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What Are Binary Options (And How Do You Make Money With Them)?

By Edited Jan 20, 2015 1 0
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Investing is often thought of as a rich person's game; something that men and women in power suits with red ties accomplish by shouting into telephones and making lightning fast deals over the Internet at all hours of the day. That can be intimidating, but fortunately for those who want to make their money grow using the magic of the market it's important to remember that everything from stocks and bonds to a savings account is just a numbers game. Some of the games are higher risk, but the idea is the same. You put in a certain amount of money, wait a certain amount of time, and when you withdraw your investment you have more money than you had when you first put it in.

Options are one of the methods that investors use to increase their money, and binary options are a very specific variety. Before adding them to a portfolio though you need to understand exactly what they are and how they work.

For other investment tips check out this article about how to make money trading on the Forex market, or take a look at this piece about how to use an Individual Retirement Account (IRA) to keep your finances healthy.

So What Are Financial Options?

A financial option, in short, is a contract that gives the holder the ability to buy or sell a commodity at a given price. To put that sentence in perspective, let's say someone was buying gold (as many investors do), but that person isn't sure about the future prices of gold. If the investor paid $10.00 an ounce for the gold, then she might buy an option which states that she can sell that gold anytime between now and three months from now for $10.25 per ounce. This contract can be bought for $500.

The keyword in that description to pay attention to is "can." If someone buys an option then she's bought nothing more than a contract which stipulates the terms that an actual commodity can be bought or sold at. The option is something like an insurance policy, which guarantees the investor a rate he or she can use up to a certain date. So if the market goes low, someone can still sell a commodity at a higher price. If the market goes high then the option isn't necessary, but buying it was a way to hedge a bet.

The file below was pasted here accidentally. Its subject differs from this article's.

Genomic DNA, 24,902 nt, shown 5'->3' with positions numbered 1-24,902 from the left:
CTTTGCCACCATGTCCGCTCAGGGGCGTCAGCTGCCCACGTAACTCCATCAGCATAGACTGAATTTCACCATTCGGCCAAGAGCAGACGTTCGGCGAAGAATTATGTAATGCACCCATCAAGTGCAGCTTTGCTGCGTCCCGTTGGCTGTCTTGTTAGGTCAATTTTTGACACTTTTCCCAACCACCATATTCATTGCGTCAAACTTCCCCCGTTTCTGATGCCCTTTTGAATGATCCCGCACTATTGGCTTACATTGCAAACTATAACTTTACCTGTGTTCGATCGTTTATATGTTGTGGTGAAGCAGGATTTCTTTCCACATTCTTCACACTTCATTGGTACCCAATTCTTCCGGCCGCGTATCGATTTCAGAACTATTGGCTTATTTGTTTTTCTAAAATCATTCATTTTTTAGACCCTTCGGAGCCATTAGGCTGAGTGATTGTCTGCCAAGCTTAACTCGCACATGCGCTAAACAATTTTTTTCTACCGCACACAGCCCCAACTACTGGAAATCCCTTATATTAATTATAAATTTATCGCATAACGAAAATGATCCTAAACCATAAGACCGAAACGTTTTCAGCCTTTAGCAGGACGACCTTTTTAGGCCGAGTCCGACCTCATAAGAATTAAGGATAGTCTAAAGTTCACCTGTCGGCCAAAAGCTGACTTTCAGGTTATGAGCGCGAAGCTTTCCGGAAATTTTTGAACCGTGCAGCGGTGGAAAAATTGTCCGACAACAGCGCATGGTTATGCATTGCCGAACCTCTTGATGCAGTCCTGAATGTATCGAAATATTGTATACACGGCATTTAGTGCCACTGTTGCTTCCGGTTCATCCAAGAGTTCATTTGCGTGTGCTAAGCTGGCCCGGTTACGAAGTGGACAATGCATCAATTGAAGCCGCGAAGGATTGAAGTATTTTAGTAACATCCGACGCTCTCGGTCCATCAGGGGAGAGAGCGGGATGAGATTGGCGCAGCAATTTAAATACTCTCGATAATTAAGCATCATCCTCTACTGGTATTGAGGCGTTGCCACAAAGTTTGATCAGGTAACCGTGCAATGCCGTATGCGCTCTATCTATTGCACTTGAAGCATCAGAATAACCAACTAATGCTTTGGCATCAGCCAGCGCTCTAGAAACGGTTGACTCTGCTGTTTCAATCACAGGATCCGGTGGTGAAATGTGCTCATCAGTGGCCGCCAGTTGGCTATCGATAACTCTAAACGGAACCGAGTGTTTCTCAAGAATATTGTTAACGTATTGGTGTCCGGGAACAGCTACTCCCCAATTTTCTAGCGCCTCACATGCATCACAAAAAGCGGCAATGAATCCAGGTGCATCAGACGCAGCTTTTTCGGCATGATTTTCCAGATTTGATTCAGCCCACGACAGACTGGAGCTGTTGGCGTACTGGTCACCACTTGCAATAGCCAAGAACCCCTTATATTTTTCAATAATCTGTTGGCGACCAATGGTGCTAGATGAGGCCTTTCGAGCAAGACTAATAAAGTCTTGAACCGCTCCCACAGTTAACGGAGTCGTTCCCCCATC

There are two major kinds of financial options: Calls and Puts. A call is used by buyers who want to lock in a low price, betting that a commodity will go up in value and allowing them to buy it cheap. A put is used by a seller, guaranteeing the right to sell a commodity at a certain price that will remain higher in the event it loses worth on the market. Once the use-by date has passed though, options become worthless.

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So Where Do Binary Options Come In?

In a classic case of "I told you that story to tell you this story," binary options have nothing to do with the kind of options mentioned above. It's like the difference between a leopard and a leopard seal; the names might give the impression of a relation, but they're two very different animals.

Binary options, like the options mentioned above, are contracts. These contracts have an expiration date, and refer to a distinct commodity. However, investors can still make money off of binary options even if they don't own the commodity (gold, silver, gasoline, pork rinds, etc.) that the contract refers to. How do they do that?

In short, binary options are nothing more than a formalized stock market bet.

When an investor buys a binary option it comes with a date that it expires on, and it states that a certain commodity will be worth more than a certain amount on that date. The binary option will cost a certain amount, and if the conditions on it are met on a given day then the investor will receive the payout amount on the option. So if someone buys a binary option that says Barnes and Noble stock will be higher than $15 per share on X date, and then the stock is worth $17 on that date, the holder gets the payout. The option may have cost $100, but the payout is $150. or $200. Or $1,000.

A Word Of Warning

Binary options feel simplistic; you win or you lose. There are no additional complications, and no additional investments to be made; the holder either wins by meeting the conditions of the binary option, or gets nothing when the contract's conditions are unfulfilled. Just because the contract's conditions seem simple though that doesn't mean they're easy to make money with.

In order to "win" with binary options it's still necessary for someone to predict which way the market's going to shift. Otherwise an investor is just taking shots in the dark and hoping to come up with a certain number. Since these options can be big or small it makes them available to anyone with a little spare money to invest, but it's still a good idea to be able to accurately predict the market at least 2 times out of 3 before sinking too much capital into what amounts to a stock market wager.

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Bibliography

  1. "Options Basics." Investopedia. 13/01/2015 <Web >
  2. "Binary Options." Investopedia. 13/01/2015 <Web >

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